IDEAS home Printed from https://ideas.repec.org/
MyIDEAS: Login to save this paper or follow this series

Profitability of Momentum Strategies: An Evaluation of Alternative Explanations

  • Narasimhan Jegadeesh
  • Sheridan Titman

This paper evaluates various explanations for the profitability of momentum strategies documented in Jegadeesh and Titman (1993). The evidence indicates that momentum profits have continued in the 1990's suggesting that the original results were not a product of data snooping bias. The paper also examines the predictions of recent behavioral models that propose that momentum profits are due to delayed overreactions which are eventually reversed. Our evidence provides support for the behavioral models, but this support should be tempered with caution. Although we find no evidence of significant return reversals in the 2 to 3 years following the following formation date, there are significant return reversals 4 to 5 years after the formation date. Our analysis of post-hiding period returns sharply rejects a claim in the literature that the observed momentum profits can be explained completely by the cross-sectional dispersion in expected returns.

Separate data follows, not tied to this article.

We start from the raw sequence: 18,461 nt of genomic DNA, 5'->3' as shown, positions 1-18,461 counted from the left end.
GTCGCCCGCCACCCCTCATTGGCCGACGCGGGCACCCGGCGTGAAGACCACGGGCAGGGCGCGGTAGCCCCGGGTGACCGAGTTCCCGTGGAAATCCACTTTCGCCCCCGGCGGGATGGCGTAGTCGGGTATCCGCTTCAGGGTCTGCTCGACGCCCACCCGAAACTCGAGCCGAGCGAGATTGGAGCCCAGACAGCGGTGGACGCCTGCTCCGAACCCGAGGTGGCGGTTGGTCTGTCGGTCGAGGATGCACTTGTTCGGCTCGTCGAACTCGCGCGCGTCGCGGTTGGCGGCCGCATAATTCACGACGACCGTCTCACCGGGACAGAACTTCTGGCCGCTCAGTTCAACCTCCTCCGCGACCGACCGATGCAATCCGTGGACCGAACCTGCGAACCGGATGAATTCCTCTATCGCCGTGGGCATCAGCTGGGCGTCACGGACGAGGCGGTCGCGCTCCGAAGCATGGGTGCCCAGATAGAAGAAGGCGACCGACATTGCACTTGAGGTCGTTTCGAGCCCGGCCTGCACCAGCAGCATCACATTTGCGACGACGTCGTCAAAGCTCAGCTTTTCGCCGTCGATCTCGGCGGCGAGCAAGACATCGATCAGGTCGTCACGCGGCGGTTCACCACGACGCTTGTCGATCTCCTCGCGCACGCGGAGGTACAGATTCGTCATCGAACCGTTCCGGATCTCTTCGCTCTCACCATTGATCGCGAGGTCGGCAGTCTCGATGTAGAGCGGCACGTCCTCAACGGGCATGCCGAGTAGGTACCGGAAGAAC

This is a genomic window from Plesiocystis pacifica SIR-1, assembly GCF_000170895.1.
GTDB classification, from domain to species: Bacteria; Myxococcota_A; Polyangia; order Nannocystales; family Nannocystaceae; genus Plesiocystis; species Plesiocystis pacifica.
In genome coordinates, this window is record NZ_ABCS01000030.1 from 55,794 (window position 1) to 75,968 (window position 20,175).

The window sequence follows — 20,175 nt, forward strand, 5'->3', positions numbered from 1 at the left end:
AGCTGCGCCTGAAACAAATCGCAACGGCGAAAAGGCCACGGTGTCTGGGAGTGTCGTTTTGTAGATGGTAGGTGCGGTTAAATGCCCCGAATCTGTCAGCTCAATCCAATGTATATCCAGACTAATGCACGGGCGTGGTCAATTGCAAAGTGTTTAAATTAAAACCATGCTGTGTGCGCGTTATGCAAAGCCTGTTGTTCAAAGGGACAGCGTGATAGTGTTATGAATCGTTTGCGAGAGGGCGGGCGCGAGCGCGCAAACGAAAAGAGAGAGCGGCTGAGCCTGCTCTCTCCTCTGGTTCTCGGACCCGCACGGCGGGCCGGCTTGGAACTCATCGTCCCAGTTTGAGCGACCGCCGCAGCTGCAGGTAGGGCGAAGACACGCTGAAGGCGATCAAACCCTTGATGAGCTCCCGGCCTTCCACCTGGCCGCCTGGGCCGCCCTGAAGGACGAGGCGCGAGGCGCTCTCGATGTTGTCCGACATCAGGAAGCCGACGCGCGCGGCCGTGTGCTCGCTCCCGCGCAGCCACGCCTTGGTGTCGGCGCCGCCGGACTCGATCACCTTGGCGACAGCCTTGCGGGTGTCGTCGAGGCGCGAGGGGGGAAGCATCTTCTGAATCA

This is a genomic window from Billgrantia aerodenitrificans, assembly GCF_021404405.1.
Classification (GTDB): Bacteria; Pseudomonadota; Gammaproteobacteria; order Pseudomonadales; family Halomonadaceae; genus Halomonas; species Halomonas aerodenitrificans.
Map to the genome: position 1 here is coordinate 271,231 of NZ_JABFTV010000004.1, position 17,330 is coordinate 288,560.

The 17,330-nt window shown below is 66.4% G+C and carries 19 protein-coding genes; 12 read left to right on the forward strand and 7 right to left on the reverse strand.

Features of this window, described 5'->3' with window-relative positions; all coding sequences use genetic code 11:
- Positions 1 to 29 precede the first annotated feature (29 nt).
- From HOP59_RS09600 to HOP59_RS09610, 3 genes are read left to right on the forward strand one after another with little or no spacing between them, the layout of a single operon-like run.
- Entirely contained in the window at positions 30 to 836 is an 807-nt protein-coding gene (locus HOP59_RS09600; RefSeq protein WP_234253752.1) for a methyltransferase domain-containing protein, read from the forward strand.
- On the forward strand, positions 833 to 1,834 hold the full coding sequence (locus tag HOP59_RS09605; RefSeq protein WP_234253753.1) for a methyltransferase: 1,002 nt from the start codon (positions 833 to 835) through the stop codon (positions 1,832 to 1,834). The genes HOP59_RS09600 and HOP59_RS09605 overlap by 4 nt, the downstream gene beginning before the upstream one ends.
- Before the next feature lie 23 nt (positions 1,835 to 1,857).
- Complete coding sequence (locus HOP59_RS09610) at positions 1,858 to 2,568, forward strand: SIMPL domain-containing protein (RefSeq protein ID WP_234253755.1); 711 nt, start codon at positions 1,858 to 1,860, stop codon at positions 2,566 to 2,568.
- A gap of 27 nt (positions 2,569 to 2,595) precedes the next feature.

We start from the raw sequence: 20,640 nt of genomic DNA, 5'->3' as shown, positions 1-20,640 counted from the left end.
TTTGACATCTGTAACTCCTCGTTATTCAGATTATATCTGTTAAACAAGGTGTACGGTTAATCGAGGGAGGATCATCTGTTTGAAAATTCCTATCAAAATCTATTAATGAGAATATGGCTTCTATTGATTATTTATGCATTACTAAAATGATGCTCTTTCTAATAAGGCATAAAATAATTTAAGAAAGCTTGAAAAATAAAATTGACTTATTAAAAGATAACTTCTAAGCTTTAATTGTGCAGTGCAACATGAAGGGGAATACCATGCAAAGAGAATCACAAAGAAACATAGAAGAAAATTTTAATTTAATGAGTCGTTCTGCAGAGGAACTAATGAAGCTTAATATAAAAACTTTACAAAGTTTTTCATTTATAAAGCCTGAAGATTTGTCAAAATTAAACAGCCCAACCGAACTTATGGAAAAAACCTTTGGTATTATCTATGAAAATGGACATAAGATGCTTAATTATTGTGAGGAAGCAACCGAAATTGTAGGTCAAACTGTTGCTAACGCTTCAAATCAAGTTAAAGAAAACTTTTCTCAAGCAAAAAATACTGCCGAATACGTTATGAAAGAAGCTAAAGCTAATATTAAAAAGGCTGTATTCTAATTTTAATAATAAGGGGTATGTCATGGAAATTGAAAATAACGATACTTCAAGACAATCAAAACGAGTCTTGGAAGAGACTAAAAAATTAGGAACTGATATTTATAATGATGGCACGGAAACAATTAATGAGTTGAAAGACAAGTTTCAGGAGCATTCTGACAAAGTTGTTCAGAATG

If you experience problems downloading a file, check if you have the proper application to view it first. In case of further problems read the IDEAS help page. Note that these files are not on the IDEAS site. Please be patient as the files may be large.

File URL: http://www.nber.org/papers/w7159.pdf
Download Restriction: no

Paper provided by National Bureau of Economic Research, Inc in its series NBER Working Papers with number 7159.

as
in new window

Length:
Date of creation: Jun 1999
Date of revision:
Publication status: published as Jegadeesh, Narasimhan and Sheridan Titman. "Profitability Of Momentum Strategies: An Evaluation Of Alternative Explanations," Journal of Finance, 2001, v56(2,Apr), 699-720.